Lack of Perseverance

March 14, 2008 at 3:10 pm | Posted in Uncategorized | 1 Comment

A year almost had passed since I started with this idea. A whole year and only one post to show for it, that explains a lot, and shows a lot.

Apparently I don’t have the necessary perseverance to follow through with writing projects. I can’t start to fathom the reasons behind that. But lack of it has caused this one to end quite prematurely as you are about to see.

Another reason this can’t go on is the presence of wonderful other accumulative and collaborative writings about the same issue. And as much as I hate being a copy, I MEGA-LOATH being a really bad copy. The guys in Emedicine and MedScape are doing a wonderful job and filling in the spaces. Publishing within such ‘already-established’ institutions sounds more fruitful to me. Look how they handled the Edema of Uncertain Etiology issue!

A last thing, I thought I’d have more time and grasp of the science during the internship period. I was dead wrong. All project designated to that period have been either brought  to halt, or permanent dismantling. I could of course sit home and play video games, but I won’t. I find myself rather humbled by what I don’t know, and what I have to do. And in reply to that feeling, no less than absolute dedication can be offered.

And so dear non-readers, I declare this page on halt until further notice. It’s been a pleasure viewing medicine this way. May be one day when I retire, if I still have the spirit to view it as fun, I will do it again.

Burp!

April 20, 2007 at 1:37 am | Posted in Esophagus, Gastroenterology, Surgery | 12 Comments

 

Dear eructating agonizing reader

Yes, you. You can’t possibly deny it. Nobody can. Gastro-esophageal Reflux Disease (GERD) is a very common disease; to the extent that you can safely assume that every living Homo sapiens went through it at a particular time through their life, for the simple fact that; it’s a normal physiological phenomenon.

Batata: Now I’m confused; is it a physiological phenomenon? Or is it a disease?

It is both. It’s a physiological phenomenon that happens occasionally whilst the stomach is evacuating gas upwards, or during straining, and probably certain positions. Normal subject has about 20 minutes of reflux during waking hours, which is usually cleared down by the normal reflex of swallowing of saliva, along with the esophageal peristalsis. It’s however tolerable within limits. Taking place more often, or in excessive amounts; the GERD would start to show its pathological ugly face.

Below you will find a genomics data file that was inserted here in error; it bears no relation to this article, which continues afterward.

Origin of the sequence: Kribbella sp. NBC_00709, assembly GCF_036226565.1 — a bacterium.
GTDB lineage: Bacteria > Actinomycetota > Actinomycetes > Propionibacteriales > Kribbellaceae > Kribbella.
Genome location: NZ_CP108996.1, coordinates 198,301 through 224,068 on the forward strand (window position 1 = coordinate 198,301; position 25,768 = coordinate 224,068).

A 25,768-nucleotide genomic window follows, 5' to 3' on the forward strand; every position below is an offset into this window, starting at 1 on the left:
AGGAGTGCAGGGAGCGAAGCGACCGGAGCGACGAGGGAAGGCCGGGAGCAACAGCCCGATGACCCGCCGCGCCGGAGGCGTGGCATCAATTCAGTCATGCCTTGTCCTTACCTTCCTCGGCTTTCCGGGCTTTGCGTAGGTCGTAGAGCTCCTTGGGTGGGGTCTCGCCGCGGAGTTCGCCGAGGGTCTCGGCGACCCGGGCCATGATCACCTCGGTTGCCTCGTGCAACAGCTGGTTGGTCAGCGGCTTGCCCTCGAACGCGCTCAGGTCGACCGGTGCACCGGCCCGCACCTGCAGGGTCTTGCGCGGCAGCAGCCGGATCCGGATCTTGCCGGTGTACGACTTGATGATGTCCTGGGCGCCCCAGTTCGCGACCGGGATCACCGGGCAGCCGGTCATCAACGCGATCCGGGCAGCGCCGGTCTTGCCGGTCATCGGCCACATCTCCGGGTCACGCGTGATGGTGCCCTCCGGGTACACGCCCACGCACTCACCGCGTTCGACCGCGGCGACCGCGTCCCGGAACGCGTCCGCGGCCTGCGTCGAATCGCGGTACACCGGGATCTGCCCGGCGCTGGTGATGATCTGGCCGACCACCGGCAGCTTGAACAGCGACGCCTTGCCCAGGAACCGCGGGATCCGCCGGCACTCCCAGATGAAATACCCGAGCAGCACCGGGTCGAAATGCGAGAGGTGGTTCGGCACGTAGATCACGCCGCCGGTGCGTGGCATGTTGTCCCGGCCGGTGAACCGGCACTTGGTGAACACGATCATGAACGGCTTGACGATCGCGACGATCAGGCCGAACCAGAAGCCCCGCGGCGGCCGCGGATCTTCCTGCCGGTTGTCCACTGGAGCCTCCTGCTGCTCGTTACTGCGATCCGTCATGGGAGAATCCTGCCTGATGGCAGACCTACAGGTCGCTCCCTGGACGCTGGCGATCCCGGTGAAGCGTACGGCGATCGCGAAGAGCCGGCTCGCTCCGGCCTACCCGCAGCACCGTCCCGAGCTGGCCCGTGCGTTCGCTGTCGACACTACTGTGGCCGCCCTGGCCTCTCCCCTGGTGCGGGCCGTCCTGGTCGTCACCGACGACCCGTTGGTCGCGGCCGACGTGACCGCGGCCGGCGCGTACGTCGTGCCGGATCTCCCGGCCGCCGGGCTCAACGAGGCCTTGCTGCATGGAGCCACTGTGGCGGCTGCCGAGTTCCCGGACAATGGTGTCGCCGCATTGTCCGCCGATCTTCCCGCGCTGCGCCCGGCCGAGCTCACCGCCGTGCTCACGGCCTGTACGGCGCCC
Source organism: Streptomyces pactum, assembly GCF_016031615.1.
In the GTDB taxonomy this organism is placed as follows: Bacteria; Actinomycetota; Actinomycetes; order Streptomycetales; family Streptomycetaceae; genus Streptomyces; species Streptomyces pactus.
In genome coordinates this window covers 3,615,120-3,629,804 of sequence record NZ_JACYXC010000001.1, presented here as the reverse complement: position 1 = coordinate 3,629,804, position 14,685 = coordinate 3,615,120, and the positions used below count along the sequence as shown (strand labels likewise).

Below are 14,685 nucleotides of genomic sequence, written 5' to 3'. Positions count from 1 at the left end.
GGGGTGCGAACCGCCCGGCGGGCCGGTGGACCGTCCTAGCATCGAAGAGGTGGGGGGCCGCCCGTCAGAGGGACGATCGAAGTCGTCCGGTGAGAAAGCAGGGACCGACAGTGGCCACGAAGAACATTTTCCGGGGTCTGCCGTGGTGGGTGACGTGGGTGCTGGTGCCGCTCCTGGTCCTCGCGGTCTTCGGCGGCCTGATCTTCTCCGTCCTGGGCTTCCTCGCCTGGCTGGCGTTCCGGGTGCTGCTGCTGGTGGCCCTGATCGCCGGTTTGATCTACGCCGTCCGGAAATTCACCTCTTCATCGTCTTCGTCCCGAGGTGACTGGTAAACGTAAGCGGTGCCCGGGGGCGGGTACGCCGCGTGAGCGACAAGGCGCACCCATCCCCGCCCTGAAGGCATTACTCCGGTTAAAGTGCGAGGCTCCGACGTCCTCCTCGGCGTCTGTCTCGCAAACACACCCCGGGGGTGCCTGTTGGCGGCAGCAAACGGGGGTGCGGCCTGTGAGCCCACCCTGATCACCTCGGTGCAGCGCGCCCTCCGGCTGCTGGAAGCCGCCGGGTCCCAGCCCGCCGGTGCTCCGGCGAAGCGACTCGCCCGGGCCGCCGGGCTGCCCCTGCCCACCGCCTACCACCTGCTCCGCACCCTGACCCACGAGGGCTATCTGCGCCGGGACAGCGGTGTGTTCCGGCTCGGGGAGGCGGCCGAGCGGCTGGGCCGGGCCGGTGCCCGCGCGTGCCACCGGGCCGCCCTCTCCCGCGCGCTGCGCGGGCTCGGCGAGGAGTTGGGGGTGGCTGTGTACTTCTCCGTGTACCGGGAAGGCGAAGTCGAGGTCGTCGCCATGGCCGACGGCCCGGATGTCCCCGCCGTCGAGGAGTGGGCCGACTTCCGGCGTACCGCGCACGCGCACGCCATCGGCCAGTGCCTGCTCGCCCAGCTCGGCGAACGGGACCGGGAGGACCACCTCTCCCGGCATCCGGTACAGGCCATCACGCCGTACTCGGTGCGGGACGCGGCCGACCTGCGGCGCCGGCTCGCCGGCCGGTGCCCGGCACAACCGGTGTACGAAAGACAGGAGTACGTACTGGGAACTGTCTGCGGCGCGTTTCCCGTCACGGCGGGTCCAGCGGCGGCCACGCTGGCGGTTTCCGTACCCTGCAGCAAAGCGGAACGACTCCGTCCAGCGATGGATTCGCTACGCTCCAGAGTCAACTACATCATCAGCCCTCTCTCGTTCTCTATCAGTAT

‘LES is more’ or so they say…

LES or Lower Esophageal Sphincter is your Guardian Angel. Day and night, this martyr stands alone heroically against the raging oceans of concentrated burning acid of the gastric secretions, preventing its tide from reaching the shores of the delicate esophageal mucosa.

As you can see, your capable hero in the picture is but a mere scarecrow. This isn’t a true sphincter. It’s but a physiological combination of six factors that form this magnificent gate.

The reasons why such a spectacular mechanism should fail one day could simply be summated into two major categories. Logically; either the gate itself will collapse even though the attackers are practically stable, which we refer to as Primary GERD, and reasons may range from Hiatus Hernia, to even excess chocolate and tea consumption. Alternatively, the attackers would change in character, and then the gate wouldn’t be able to hold them back any longer, and that is what we call Secondary GERD. Usually it takes place due to pyloric stenosis, or spasm, which leads of course to Delayed Gastric Emptying state.

Cucu: But people get reflux everyday, they never show up at my clinic. When would a patient show up complaining from such a thing?

Of course, patients don’t consider seeing a doctor unless their condition is too advanced, that they can tolerate a doctor better. You see, they don’t usually like us; we are too boring, and typically ‘thieves’ from where they are looking. A GERD patient would typically show up at your clinic with a complication such as Peptic Ulcer, Esophageal Stricture, Short Esophagus, Monilial invasion, or rarely; Hematemsis, and Inhalation Pneumonitis. The mucosa would turn columnar (become intestinal, or Barrett’s Esophagus) before it turns malignant in the very advanced cases.

You should know a little bit about the GERD Vicious Circle technique, a technique that leads to all the aforementioned complications through a very simple direct mechanism.

Reflux esophagitis is characterized by superficial ulceration which heals and recurs repeatedly. However, it never perforates and rarely causes severe hemorrhage. Meanwhile, the irritation causes a spasm in the longitudinal muscle layer, which draws up the cardia more and more into the thorax, deactivating the sphincter mechanism, and causing more reflux.